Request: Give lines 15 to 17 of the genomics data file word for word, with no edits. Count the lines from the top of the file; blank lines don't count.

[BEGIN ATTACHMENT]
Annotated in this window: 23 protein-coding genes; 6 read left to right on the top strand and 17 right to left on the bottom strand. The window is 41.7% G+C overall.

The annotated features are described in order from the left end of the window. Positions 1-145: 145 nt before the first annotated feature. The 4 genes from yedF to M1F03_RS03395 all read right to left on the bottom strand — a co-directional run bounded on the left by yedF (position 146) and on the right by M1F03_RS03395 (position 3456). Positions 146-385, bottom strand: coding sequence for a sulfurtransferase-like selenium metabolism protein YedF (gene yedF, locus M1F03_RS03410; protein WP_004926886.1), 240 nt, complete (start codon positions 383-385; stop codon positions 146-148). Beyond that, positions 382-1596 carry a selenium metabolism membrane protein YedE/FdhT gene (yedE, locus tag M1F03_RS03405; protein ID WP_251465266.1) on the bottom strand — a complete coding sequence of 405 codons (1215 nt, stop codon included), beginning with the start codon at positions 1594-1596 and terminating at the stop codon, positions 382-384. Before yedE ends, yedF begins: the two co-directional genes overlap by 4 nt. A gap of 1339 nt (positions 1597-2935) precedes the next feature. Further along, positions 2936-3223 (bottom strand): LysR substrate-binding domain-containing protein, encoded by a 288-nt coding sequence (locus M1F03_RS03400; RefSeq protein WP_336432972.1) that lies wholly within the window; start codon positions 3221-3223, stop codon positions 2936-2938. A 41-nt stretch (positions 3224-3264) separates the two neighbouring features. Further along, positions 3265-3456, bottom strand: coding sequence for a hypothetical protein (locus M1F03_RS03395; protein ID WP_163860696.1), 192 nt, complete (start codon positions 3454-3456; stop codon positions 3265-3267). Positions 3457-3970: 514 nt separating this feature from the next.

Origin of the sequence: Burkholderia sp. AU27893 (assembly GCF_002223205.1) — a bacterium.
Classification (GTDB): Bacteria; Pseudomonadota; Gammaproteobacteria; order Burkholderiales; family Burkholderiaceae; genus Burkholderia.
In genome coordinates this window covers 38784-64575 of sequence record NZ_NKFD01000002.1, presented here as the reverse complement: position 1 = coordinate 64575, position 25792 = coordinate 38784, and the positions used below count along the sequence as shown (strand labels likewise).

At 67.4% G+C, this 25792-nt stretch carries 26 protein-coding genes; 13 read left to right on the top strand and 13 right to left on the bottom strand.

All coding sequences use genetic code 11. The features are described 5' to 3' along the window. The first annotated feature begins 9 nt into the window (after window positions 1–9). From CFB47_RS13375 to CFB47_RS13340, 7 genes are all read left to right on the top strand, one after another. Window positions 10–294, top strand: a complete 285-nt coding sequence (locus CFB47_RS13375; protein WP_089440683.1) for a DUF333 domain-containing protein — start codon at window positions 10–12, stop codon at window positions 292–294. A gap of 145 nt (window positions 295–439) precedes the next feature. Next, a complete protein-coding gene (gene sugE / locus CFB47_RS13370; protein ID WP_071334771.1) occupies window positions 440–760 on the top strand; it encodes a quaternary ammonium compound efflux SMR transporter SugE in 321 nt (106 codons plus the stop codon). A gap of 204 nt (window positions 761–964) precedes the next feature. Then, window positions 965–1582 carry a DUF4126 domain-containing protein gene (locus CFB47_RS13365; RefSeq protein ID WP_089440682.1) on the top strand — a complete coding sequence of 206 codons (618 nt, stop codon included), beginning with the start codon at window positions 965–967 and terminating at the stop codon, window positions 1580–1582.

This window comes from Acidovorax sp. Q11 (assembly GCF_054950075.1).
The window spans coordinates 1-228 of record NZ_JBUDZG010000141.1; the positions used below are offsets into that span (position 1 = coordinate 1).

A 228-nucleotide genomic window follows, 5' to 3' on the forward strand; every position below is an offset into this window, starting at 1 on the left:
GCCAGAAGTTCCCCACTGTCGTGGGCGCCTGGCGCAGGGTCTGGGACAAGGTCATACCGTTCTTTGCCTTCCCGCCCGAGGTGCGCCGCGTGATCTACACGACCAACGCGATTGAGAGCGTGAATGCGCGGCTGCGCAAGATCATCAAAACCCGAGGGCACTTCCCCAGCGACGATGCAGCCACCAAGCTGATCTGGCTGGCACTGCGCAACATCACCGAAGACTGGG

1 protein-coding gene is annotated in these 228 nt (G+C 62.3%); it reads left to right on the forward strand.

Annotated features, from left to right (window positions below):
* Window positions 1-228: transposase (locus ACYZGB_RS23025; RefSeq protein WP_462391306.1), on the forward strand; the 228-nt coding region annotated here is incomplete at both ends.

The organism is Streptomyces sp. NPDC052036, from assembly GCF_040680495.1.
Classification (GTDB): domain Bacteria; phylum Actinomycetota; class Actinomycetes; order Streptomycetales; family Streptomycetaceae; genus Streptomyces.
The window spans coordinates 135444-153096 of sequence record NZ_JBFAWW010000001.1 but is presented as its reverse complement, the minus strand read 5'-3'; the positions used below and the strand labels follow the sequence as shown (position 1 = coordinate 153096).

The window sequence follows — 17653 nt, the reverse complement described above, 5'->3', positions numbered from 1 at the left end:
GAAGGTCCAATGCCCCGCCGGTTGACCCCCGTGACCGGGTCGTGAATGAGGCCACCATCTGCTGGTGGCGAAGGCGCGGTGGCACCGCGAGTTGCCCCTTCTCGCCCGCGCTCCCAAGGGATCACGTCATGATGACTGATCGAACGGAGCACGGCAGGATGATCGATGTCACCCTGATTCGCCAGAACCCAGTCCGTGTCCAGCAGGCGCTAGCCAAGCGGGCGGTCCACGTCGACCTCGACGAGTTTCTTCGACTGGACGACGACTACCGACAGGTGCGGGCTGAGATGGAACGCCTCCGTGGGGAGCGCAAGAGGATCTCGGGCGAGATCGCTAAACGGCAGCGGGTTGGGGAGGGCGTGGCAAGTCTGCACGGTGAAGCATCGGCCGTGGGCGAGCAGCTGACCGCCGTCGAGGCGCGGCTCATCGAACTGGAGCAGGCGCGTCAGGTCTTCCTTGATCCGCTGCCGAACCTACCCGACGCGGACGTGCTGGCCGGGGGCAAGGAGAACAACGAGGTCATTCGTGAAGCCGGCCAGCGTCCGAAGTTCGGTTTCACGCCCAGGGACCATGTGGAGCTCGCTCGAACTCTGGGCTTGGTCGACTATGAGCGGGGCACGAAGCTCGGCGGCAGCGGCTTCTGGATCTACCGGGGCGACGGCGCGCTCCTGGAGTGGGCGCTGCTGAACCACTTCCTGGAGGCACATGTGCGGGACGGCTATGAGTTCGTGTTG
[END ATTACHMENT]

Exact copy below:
The organism is Streptomyces sp. NPDC052036, from assembly GCF_040680495.1.
Classification (GTDB): domain Bacteria; phylum Actinomycetota; class Actinomycetes; order Streptomycetales; family Streptomycetaceae; genus Streptomyces.
The window spans coordinates 135444-153096 of sequence record NZ_JBFAWW010000001.1 but is presented as its reverse complement, the minus strand read 5'-3'; the positions used below and the strand labels follow the sequence as shown (position 1 = coordinate 153096).